In a decisive move to protect internet users, the Indian government has issued a directive to all digital platforms, including social media, to cease the promotion of deceptive loan applications. The order was announced by Rajeev Chandrasekhar, Minister of State for Electronics and Information Technology, emphasizing the government’s commitment to safeguarding citizens from misleading and exploitative online loan schemes.

Chandrasekhar highlighted the ministry’s advisory to social media entities, urging them to implement robust measures to filter out and prohibit advertisements from illegal loan and betting apps. These apps, notorious for scamming and misleading users, are now under stringent observation. He stated, “Through our recent advisory, we have explicitly instructed that no intermediary should disseminate advertisements of fraudulent loan apps. Such practices mislead and exploit internet users, and we’re committed to curbing this.”

The advisory, issued by the IT ministry, aligns with the provisions of the Information Technology (IT) Rules, focusing on the elimination of misinformation, deceptive content, and impersonation. This development follows a report by the Indian Express, revealing the government’s plans to amend the IT Rules. These amendments aim to ensure that social media platforms abstain from hosting advertisements of fraudulent apps, failing which they may risk losing their legal immunity.

The government’s concern stems from the recent proliferation of fraudulent digital lending apps. In response, Finance Minister Nirmala Sitharaman has coordinated with MeitY and the Reserve Bank of India (RBI) to establish a whitelist of legal loan apps that adhere to RBI guidelines. The objective is to ensure that only RBI-approved loan applications are accessible on major app stores like Google Play and the Apple App Store.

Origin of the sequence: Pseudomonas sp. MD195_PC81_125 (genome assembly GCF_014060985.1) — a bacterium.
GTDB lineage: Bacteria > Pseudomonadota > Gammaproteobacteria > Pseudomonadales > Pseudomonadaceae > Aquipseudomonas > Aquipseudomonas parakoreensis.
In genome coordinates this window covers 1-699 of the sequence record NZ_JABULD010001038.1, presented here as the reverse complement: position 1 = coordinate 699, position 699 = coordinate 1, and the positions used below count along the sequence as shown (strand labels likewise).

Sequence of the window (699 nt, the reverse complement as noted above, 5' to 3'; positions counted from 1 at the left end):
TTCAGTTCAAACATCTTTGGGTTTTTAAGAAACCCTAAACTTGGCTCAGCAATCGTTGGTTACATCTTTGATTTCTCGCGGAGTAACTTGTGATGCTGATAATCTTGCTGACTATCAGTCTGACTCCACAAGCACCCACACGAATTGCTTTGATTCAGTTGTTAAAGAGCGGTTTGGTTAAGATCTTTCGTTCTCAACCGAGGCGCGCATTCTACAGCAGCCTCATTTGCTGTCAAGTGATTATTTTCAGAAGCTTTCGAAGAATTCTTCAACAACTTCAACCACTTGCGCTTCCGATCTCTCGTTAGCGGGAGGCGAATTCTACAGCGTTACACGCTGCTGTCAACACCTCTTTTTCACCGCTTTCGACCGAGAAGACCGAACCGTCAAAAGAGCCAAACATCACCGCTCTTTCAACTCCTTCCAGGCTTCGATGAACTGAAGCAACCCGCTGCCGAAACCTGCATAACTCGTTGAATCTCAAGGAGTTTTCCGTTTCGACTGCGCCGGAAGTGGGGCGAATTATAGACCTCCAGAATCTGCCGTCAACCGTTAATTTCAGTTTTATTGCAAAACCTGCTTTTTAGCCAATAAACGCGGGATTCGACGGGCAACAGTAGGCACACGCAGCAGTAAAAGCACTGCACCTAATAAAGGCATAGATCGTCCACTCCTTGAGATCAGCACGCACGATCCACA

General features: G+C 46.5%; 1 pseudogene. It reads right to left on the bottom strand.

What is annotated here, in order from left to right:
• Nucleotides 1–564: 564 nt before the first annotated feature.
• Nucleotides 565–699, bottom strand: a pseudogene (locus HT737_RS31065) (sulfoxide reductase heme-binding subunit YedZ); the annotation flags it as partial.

Furthering these efforts, Google recently introduced a policy mandating personal loan apps to provide a comprehensive privacy policy. This policy must detail the access, collection, usage, and sharing of personal and sensitive user data. In a statement to the Parliament, Sitharaman revealed that Google has removed over 2,500 fraudulent digital lending apps from its Play Store between April 2021 and July 2022, and has reviewed between 3,500 to 4,000 apps during the same timeframe, reflecting a proactive approach in addressing this critical issue.

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